“I want to know exactly the condition of the pitcher who is going to work, and if there are two or three in top condition, I study which one is best against the team we are to play.”

During a game, he said he tried “to outguess the other said all the time and to do things and have my men do things,” that would not be expected:

“I believe in taking chances at bat, in the field, and especially on the bases, and I think taking chances with men in games has won for me…I and my team have won because we have worked harder and more earnestly to win than other teams have. It isn’t ‘swelled headedness’ to say that. We have worked all the time and I believe that hard work and constant practice, condition and working together for the good of the team rather than for the good of ourselves, has been the secret of the past successes of the Cubs.”

Chance won his final pennant that season.

“My Pitching Stock Consisted Mainly in Speed”

11 Jan

The St. Louis Post-Dispatch said in 1918, Silver King—Charles Frederick Koenig—had not attended a baseball game since his career ended 20 years earlier.

“That fact was brought out when his interviewer asked him to make a comparison of modern pitchers and pitching methods with those of his day. He has no particular reason for shunning ballparks, but merely says he has lost interest in the game.”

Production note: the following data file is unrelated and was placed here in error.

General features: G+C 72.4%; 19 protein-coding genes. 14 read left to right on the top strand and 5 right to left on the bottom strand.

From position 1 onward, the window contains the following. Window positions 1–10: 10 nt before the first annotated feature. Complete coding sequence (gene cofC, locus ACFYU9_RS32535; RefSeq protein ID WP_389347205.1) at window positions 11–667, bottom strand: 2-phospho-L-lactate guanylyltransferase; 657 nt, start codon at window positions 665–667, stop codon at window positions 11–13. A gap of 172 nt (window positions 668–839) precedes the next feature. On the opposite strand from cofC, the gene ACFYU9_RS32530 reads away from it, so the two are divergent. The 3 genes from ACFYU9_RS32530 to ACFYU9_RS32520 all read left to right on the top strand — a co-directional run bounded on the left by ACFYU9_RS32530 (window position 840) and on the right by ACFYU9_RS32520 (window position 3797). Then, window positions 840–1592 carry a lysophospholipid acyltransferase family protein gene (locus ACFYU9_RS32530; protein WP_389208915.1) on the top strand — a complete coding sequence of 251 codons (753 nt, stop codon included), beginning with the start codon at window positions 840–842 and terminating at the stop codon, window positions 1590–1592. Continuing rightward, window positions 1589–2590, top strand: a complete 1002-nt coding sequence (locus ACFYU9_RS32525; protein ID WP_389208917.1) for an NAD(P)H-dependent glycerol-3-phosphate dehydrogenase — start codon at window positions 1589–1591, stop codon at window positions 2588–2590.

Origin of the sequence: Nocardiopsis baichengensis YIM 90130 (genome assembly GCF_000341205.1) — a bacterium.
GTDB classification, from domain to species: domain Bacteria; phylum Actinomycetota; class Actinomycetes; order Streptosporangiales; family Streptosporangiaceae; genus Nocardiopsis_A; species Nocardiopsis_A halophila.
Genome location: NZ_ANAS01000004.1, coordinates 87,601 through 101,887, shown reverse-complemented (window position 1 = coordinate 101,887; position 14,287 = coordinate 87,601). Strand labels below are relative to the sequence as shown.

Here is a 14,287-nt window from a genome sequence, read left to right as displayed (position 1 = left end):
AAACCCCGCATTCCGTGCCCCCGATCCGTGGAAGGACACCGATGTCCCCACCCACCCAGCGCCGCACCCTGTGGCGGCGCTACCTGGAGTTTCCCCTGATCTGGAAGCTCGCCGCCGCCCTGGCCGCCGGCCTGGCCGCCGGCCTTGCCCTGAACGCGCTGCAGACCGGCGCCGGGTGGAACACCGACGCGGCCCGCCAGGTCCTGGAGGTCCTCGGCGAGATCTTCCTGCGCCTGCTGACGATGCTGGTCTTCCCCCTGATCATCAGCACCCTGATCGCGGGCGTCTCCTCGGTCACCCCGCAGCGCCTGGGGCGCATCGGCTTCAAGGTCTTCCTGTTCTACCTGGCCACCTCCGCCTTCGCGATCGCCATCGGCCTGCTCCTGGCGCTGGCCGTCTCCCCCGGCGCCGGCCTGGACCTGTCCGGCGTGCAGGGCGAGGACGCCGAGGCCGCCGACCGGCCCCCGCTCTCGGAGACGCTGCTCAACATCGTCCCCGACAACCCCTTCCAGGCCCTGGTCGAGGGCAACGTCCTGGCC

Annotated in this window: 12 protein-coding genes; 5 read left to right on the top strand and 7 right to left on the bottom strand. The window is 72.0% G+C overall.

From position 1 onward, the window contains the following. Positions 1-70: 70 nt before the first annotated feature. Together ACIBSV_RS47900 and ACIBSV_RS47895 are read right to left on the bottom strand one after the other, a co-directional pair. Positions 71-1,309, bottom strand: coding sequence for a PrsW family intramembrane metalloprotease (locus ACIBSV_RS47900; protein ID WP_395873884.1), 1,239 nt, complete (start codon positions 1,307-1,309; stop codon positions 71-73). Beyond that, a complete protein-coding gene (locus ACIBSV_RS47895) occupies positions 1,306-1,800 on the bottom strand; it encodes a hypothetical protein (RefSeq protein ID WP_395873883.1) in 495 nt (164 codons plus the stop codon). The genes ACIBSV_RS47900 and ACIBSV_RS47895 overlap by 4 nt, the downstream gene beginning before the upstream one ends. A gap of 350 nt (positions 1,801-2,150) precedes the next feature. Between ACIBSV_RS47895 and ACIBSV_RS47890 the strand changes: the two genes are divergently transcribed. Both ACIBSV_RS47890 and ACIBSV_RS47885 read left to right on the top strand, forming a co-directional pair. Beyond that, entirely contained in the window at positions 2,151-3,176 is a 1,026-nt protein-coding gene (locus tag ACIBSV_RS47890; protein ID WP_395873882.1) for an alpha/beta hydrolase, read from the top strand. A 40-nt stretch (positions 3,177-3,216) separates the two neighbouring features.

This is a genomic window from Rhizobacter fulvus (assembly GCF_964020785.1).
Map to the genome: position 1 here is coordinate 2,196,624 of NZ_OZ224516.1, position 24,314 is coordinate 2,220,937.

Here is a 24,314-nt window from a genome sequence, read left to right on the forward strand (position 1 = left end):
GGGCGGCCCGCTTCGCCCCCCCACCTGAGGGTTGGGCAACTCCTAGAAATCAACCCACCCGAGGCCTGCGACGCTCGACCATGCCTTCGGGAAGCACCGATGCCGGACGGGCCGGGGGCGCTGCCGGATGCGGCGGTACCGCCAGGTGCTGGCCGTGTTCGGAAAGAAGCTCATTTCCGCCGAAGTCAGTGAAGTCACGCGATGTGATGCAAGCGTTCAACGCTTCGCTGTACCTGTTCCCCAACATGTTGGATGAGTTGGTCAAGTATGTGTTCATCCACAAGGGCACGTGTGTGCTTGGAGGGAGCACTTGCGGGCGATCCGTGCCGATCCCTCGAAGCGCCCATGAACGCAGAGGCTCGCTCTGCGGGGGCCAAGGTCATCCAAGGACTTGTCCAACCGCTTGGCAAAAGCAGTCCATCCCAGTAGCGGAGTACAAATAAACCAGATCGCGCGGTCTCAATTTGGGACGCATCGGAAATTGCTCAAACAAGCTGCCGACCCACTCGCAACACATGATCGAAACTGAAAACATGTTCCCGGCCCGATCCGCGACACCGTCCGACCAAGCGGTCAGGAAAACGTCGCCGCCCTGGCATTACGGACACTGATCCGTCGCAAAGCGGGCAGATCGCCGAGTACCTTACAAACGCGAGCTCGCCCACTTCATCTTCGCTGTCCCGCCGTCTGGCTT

Silver King

His connection to baseball was limited to “the lots of McCausland Avenue, near his home, ‘Silver’ King may be found every Sunday morning ‘burning them over’ to the neighborhood youngsters.”

King said “there’s no telling” how long his career would have lasted if rosters were larger when he played:

“We seldom carried over 12 regular players on any club. With the pitchers, it was work about every third day or sometimes every other day. If you couldn’t stand that pace you didn’t hold your job, that’s all. And a lot of them couldn’t stand it. Pitchers with big physiques and iron constitutions we the rule then.”

King said:

“My pitching stock consisted mainly in speed. I threw some curves, but I never knew about such things as a spitball, a fade away, shine ball, and all those tricks…There were some great batters in my day. I used to have a lot of trouble Ed Delehanty, not to mention Dave [sic, Dan] Brouthers, Roger O’Connor [sic, Connor]…Later on Larry Lajoie broke in and you can take it from me, he knew how to slug the ball.”

King said he’d “never forget” his first World Series with the St. Louis Browns versus the Detroit Wolverines in 1887:

“It was sort of an exhibition series because we traveled around the circuit instead of playing the games in our home cities. There wasn’t much of a financial plum in those days. For the 15 games we played, the game receipts were about $40,000.”

King was bit fuzzy on his World Series memories. He said he appeared in seven games in 1887—he appeared in four.

King told the reporter:

“I believe I’ll lay off from work one day next season and go out and see this fellow (Grover Cleveland) Alexander pitch. I might learn something about the game, you know.”